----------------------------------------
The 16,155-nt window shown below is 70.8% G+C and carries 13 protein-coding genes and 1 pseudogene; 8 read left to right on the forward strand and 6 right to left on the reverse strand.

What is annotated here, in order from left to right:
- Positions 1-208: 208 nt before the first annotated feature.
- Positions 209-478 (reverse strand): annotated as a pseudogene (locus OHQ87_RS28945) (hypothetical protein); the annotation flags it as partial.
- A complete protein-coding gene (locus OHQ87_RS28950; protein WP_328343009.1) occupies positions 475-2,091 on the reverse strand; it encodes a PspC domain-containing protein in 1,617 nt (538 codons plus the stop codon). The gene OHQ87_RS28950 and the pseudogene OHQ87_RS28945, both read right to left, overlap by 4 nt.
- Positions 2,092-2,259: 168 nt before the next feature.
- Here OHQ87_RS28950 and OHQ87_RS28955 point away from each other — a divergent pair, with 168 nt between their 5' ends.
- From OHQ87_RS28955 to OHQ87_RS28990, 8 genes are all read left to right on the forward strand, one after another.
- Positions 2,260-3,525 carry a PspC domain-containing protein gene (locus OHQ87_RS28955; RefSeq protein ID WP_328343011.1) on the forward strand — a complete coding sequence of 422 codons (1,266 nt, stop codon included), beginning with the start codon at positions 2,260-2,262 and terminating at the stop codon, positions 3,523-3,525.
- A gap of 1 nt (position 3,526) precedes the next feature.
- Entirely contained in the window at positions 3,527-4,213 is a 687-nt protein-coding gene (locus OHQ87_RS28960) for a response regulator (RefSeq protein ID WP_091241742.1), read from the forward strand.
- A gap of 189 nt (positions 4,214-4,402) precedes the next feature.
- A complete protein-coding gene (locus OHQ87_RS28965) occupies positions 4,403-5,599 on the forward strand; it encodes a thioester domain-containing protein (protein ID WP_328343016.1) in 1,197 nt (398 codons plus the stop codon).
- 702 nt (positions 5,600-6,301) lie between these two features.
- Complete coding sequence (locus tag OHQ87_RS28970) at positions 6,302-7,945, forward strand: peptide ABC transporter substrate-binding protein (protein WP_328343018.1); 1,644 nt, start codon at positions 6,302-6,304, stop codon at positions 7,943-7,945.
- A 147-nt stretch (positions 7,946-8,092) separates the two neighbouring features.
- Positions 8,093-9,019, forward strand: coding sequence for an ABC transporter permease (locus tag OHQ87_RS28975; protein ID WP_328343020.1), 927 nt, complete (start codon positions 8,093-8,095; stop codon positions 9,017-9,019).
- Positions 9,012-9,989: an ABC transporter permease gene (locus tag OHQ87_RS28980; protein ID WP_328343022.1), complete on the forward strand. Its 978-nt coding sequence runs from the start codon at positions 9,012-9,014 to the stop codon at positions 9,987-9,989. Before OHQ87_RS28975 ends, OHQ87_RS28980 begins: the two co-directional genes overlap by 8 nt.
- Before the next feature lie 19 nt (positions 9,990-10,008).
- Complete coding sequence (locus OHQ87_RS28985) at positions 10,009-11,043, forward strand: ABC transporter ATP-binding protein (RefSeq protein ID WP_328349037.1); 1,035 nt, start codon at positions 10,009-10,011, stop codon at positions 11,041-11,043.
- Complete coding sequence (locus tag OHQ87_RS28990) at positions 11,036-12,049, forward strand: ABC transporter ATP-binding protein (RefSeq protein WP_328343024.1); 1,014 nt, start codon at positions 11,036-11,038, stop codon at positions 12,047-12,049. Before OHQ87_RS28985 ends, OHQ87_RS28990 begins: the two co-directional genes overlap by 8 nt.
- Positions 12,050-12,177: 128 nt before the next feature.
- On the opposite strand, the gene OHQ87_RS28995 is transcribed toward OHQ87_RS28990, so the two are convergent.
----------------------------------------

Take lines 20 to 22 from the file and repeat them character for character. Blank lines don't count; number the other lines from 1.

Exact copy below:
- Complete coding sequence (locus OHQ87_RS28985) at positions 10,009-11,043, forward strand: ABC transporter ATP-binding protein (RefSeq protein ID WP_328349037.1); 1,035 nt, start codon at positions 10,009-10,011, stop codon at positions 11,041-11,043.
- Complete coding sequence (locus tag OHQ87_RS28990) at positions 11,036-12,049, forward strand: ABC transporter ATP-binding protein (RefSeq protein WP_328343024.1); 1,014 nt, start codon at positions 11,036-11,038, stop codon at positions 12,047-12,049. Before OHQ87_RS28985 ends, OHQ87_RS28990 begins: the two co-directional genes overlap by 8 nt.
- Positions 12,050-12,177: 128 nt before the next feature.